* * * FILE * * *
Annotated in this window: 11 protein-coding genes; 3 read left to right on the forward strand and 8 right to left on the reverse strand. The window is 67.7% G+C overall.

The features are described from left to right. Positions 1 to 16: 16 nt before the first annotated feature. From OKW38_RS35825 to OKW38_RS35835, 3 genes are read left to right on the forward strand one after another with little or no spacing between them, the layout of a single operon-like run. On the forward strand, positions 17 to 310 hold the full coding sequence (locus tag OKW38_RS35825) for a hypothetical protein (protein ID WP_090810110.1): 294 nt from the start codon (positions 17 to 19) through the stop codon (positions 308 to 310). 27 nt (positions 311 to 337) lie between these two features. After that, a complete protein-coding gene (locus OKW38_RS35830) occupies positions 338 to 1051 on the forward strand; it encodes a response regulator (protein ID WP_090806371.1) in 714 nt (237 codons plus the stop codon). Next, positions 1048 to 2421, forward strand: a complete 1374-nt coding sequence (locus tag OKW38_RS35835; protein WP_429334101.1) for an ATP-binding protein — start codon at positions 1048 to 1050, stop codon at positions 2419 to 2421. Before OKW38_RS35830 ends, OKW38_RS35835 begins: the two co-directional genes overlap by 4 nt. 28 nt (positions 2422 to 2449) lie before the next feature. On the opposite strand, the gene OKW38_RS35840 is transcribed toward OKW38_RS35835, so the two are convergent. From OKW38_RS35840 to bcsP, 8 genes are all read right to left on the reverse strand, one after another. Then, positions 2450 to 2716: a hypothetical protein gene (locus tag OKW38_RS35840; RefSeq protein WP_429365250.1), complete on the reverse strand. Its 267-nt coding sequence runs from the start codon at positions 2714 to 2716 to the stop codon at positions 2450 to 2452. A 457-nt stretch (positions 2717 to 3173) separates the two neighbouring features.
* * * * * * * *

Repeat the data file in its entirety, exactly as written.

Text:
Annotated in this window: 11 protein-coding genes; 3 read left to right on the forward strand and 8 right to left on the reverse strand. The window is 67.7% G+C overall.

The features are described from left to right. Positions 1 to 16: 16 nt before the first annotated feature. From OKW38_RS35825 to OKW38_RS35835, 3 genes are read left to right on the forward strand one after another with little or no spacing between them, the layout of a single operon-like run. On the forward strand, positions 17 to 310 hold the full coding sequence (locus tag OKW38_RS35825) for a hypothetical protein (protein ID WP_090810110.1): 294 nt from the start codon (positions 17 to 19) through the stop codon (positions 308 to 310). 27 nt (positions 311 to 337) lie between these two features. After that, a complete protein-coding gene (locus OKW38_RS35830) occupies positions 338 to 1051 on the forward strand; it encodes a response regulator (protein ID WP_090806371.1) in 714 nt (237 codons plus the stop codon). Next, positions 1048 to 2421, forward strand: a complete 1374-nt coding sequence (locus tag OKW38_RS35835; protein WP_429334101.1) for an ATP-binding protein — start codon at positions 1048 to 1050, stop codon at positions 2419 to 2421. Before OKW38_RS35830 ends, OKW38_RS35835 begins: the two co-directional genes overlap by 4 nt. 28 nt (positions 2422 to 2449) lie before the next feature. On the opposite strand, the gene OKW38_RS35840 is transcribed toward OKW38_RS35835, so the two are convergent. From OKW38_RS35840 to bcsP, 8 genes are all read right to left on the reverse strand, one after another. Then, positions 2450 to 2716: a hypothetical protein gene (locus tag OKW38_RS35840; RefSeq protein WP_429365250.1), complete on the reverse strand. Its 267-nt coding sequence runs from the start codon at positions 2714 to 2716 to the stop codon at positions 2450 to 2452. A 457-nt stretch (positions 2717 to 3173) separates the two neighbouring features.